Recovery may work to MAS’ advantage


  • Business
  • Saturday, 16 Aug 2003

By PAULINE S.C. NG

POST Severe Acute Respiratory Syndrome (SARS), the commercial aviation industry is expected to enjoy five to seven years of recovery, with the Asia Pacific experiencing particularly robust growth, according to Jeppesen Academy general manager Capt Bud Oaster.  

There is a window of opportunity for Malaysian Airline System Bhd (MAS) to take full advantage of the recovery and emerge as the predominant provider of airline services in the region, he said. 

Speaking yesterday at a signing ceremony of a marketing agreement between MAS and Jeppesen Sanderson Inc to conduct aviation management and technical training courses in Malaysia, Oaster said he believed the technical training provided by Jeppesen would give MAS a competitive edge and perhaps allow it to emerge as a leader in the region. 

Dr Mohamadon Abdullah exchanging documents with Capt Bud Oaster (right).

Under the arrangement, Malaysia Airlines Academy would provide the training infrastructure, and Jeppesen, which is a Boeing subsidiary, the instructors and all related materials. 

MAS had also been given the rights to market those courses in 18 countries – Malaysia, Thailand, Laos, Cambodia, Vietnam, Myanmar, Bangladesh, India, Sri Lanka, Pakistan, Afghanistan, Philippines, Brunei, Singapore, Indonesia, Australia, New Zealand and South Africa. 

Signing on behalf of the companies were MAS senior general manager of corporate services Dr Mohamadon Abdullah and Oaster.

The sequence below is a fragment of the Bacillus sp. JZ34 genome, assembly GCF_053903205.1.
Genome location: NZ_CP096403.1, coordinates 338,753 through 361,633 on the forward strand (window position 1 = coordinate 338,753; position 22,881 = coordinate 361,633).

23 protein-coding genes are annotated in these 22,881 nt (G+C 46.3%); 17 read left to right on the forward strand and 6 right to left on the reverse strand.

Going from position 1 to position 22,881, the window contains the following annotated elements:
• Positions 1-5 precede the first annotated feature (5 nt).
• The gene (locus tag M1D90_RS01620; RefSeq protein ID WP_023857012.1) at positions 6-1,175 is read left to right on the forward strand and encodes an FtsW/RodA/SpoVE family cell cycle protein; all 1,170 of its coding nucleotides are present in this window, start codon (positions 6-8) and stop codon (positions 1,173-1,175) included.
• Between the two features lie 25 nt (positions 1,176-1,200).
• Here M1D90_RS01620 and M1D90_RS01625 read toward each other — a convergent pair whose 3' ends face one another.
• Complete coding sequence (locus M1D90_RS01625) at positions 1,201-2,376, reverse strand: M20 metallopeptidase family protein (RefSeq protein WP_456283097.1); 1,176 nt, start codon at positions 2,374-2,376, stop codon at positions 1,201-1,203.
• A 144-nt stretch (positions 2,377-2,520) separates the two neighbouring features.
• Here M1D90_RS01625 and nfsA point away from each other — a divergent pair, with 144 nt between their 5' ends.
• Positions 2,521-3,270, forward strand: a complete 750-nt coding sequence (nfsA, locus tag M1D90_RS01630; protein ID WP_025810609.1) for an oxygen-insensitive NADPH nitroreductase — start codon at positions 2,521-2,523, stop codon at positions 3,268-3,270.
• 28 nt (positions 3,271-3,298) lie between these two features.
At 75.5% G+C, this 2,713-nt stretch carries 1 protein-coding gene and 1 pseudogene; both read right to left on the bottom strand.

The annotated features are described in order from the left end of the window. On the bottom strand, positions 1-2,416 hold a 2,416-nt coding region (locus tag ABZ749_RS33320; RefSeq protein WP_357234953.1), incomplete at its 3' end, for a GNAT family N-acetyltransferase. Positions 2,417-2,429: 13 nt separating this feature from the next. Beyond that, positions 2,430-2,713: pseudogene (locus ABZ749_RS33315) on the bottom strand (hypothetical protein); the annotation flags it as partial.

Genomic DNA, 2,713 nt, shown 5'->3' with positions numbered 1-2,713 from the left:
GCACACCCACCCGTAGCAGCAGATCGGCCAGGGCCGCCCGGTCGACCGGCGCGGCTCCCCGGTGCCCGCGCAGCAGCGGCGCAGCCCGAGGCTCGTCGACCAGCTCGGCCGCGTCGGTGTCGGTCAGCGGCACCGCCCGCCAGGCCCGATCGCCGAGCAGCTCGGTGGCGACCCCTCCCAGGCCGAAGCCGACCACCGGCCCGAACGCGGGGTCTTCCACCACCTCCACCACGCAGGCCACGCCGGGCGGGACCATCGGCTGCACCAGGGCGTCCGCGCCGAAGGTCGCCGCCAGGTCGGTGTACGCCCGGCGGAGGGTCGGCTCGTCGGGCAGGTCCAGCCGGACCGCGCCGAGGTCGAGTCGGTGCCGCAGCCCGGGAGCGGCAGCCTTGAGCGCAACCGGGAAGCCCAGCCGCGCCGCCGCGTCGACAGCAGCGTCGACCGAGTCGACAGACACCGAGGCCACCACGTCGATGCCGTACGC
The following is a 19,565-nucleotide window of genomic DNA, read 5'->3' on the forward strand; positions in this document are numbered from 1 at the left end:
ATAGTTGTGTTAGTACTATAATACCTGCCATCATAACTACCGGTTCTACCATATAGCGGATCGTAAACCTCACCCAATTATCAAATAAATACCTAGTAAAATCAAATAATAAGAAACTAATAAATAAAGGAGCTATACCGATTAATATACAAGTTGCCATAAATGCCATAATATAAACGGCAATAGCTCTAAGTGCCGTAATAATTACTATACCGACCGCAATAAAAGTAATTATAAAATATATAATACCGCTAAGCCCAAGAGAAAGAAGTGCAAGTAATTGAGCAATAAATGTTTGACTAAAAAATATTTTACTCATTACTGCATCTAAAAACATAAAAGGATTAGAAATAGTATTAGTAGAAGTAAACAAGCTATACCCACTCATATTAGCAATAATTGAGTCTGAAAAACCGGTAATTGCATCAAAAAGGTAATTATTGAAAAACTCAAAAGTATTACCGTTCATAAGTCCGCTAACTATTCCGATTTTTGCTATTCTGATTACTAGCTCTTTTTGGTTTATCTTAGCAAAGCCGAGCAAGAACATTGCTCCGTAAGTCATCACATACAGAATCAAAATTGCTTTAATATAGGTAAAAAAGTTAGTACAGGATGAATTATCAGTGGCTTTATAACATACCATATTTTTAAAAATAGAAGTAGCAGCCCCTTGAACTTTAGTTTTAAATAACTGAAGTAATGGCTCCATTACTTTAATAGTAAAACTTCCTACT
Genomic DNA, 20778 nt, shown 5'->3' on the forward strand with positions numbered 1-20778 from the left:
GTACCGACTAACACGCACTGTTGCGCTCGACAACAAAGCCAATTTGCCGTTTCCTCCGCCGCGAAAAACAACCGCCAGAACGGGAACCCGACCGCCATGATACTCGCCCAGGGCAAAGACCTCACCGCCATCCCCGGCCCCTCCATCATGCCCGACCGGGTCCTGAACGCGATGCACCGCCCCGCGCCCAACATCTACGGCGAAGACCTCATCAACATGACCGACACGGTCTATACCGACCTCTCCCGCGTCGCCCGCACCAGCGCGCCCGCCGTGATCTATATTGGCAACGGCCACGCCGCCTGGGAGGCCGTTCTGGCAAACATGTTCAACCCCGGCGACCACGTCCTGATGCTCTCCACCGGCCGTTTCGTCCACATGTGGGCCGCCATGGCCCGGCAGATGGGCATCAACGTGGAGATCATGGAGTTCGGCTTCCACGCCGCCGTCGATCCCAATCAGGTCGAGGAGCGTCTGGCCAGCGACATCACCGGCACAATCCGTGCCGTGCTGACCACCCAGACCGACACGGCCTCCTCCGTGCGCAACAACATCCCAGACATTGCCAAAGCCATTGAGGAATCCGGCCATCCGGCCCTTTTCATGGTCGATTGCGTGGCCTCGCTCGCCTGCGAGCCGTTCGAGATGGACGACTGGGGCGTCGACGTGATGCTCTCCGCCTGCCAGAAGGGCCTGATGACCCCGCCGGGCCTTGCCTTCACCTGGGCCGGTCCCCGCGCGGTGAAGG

Mohamadon said both parties would offer a number of aviation management and technical training courses. A 5-day course would cost around US$1,600 in fees and a one-day course US$350. 

He declined to say how the fees would be split, but noted Jeppesen would get “the higher fee” due to its intellectual capital input. 

Oaster said that Jeppesen chose Malaysia as its partner owing to the country's strategic location, multi-racial culture and wide use of English, noting these factors were attractive to the prospective pilots or other airline officers who may choose to do the courses in Malaysia. 

He said Jeppesen's courses exceed international standards for content and technical excellence, and are recognised by international regulatory authorities such as the Federal Aviation Administration, and the International Civil Aviation Authority. 

“Participants of these courses will be trained, examined and tested by our qualified staff from our existing overseas academies on behalf of the Malaysian Department of Civil Aviation,” he added. 

Stock watch on MAS

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